What’s Growing With Tom: Taking Care of Grubs & Moles
We’ve been busy here at Heritage House working on the garden, flowers and helping our apple tree.
This week we have soil scientist Joel Clifton from Morgan Composting to go over problems you may be having.
He recommends using a good grub killer. There is even an organic option that kills the grubs from the inside out.
He said you can put down the grub killer starting in June until early July. With the cold, wet spring they may be slow to hatch, but the bug killer has a slow release so it will still be in the soil when they get active.
One thing to remember is that grubs are the infant version of beetles and European Chaffers, so you want to get rid of them.
Moles are another problem and they can be difficult to get rid of. They are many options to kill or get rid of them.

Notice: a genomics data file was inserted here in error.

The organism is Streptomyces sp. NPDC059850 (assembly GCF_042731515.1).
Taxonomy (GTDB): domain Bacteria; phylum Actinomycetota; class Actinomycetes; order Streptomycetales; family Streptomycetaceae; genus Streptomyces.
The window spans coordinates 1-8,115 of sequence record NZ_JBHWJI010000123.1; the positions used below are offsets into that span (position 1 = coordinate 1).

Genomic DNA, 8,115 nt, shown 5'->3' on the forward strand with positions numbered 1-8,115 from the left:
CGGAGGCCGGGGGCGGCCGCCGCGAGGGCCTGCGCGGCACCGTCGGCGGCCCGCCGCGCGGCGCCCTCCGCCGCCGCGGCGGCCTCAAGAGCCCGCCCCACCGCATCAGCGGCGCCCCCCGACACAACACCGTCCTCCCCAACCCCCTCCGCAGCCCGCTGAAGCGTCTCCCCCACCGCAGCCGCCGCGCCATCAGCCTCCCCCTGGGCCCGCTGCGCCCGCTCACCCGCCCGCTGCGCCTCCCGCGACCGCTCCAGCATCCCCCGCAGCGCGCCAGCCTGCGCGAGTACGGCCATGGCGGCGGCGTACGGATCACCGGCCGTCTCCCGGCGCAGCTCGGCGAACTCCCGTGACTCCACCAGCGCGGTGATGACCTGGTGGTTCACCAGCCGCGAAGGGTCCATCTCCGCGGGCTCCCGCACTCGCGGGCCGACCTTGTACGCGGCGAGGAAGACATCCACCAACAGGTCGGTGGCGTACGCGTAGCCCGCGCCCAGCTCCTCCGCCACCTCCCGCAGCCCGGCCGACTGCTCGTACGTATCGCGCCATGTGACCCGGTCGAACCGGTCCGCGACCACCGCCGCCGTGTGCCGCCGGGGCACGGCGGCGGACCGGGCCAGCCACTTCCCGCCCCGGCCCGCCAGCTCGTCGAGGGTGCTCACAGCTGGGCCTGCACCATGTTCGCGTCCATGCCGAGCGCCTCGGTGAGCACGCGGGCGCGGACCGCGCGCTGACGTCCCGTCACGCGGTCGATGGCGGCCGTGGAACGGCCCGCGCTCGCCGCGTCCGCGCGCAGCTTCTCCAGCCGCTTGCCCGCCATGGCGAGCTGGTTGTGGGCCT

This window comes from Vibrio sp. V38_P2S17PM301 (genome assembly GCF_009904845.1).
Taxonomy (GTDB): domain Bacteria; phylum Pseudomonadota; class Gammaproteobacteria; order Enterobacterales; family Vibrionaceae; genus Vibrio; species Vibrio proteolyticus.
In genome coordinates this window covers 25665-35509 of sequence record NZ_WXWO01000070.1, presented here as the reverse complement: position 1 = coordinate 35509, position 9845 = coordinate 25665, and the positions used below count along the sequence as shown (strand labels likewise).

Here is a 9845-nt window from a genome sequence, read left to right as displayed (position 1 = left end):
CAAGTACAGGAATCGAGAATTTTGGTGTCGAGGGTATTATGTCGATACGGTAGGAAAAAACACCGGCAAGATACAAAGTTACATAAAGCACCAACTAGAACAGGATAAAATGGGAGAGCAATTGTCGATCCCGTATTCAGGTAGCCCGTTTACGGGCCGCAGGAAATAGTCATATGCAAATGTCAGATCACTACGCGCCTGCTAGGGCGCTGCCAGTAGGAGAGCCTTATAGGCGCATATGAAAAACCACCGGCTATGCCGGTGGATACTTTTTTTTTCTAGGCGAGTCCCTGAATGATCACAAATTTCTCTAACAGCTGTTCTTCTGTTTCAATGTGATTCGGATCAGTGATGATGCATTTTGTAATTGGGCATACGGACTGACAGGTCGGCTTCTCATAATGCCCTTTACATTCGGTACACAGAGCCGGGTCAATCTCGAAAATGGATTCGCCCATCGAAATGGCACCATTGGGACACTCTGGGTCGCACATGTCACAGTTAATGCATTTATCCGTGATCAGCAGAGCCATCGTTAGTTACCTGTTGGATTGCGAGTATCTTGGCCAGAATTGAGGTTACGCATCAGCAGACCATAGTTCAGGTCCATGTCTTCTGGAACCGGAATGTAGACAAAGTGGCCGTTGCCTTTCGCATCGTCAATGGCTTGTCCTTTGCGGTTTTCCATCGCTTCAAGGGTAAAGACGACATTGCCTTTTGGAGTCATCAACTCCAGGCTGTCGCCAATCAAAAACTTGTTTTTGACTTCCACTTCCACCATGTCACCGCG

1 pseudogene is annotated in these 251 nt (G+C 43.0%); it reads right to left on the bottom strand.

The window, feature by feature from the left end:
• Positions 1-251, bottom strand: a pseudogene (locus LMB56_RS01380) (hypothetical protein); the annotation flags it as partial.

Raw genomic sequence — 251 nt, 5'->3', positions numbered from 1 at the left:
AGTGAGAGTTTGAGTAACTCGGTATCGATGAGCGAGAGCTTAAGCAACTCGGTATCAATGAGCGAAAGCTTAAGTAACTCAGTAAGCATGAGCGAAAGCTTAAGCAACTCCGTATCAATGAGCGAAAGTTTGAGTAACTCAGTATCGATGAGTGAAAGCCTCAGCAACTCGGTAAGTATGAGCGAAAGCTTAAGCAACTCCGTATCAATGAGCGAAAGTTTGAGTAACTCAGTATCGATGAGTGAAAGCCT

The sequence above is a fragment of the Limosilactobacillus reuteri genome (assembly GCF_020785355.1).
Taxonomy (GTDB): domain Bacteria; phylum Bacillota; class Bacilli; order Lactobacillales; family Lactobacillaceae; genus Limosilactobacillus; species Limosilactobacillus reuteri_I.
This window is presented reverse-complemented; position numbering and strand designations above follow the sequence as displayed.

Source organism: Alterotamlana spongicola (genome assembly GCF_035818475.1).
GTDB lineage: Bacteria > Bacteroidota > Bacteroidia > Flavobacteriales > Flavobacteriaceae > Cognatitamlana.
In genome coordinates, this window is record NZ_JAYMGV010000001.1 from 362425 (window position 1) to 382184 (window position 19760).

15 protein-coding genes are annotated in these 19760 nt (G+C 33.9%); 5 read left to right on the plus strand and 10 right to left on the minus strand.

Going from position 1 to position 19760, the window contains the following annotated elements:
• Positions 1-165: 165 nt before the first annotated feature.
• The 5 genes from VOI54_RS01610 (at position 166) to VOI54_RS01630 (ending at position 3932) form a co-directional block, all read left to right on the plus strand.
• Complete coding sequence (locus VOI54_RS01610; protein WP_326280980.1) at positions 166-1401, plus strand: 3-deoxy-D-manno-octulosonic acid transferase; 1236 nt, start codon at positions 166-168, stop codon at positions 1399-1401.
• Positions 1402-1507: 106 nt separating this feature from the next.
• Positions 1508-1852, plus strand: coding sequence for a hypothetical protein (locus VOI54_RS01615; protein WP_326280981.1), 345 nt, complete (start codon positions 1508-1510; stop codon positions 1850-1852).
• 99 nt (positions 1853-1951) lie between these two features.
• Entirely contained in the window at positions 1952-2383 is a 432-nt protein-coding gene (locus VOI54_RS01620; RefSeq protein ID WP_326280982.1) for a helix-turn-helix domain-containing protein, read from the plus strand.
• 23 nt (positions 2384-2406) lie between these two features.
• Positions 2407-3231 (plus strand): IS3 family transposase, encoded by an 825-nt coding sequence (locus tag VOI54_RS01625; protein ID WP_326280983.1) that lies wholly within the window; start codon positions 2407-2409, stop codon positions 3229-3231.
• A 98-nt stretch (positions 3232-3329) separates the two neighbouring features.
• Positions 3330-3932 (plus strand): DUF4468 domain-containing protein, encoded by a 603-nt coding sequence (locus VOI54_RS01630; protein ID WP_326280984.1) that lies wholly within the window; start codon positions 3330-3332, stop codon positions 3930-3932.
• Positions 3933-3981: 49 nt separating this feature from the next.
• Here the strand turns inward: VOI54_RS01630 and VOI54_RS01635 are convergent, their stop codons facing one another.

You could use repellents, poisons, poison worms, or just a simple mechanical trap!
I had a problem at my house, but the mole mechanical trap and poisonous worms did the job!
If you are interested in growing blueberries, check your soil, since they need soils with a pH of 5-5.5. Most of Northern Michigan’s soils are acidic so you need to change that.
Clifton recommends using granular elemental sulfur or sphagnum peat to adjust the PH.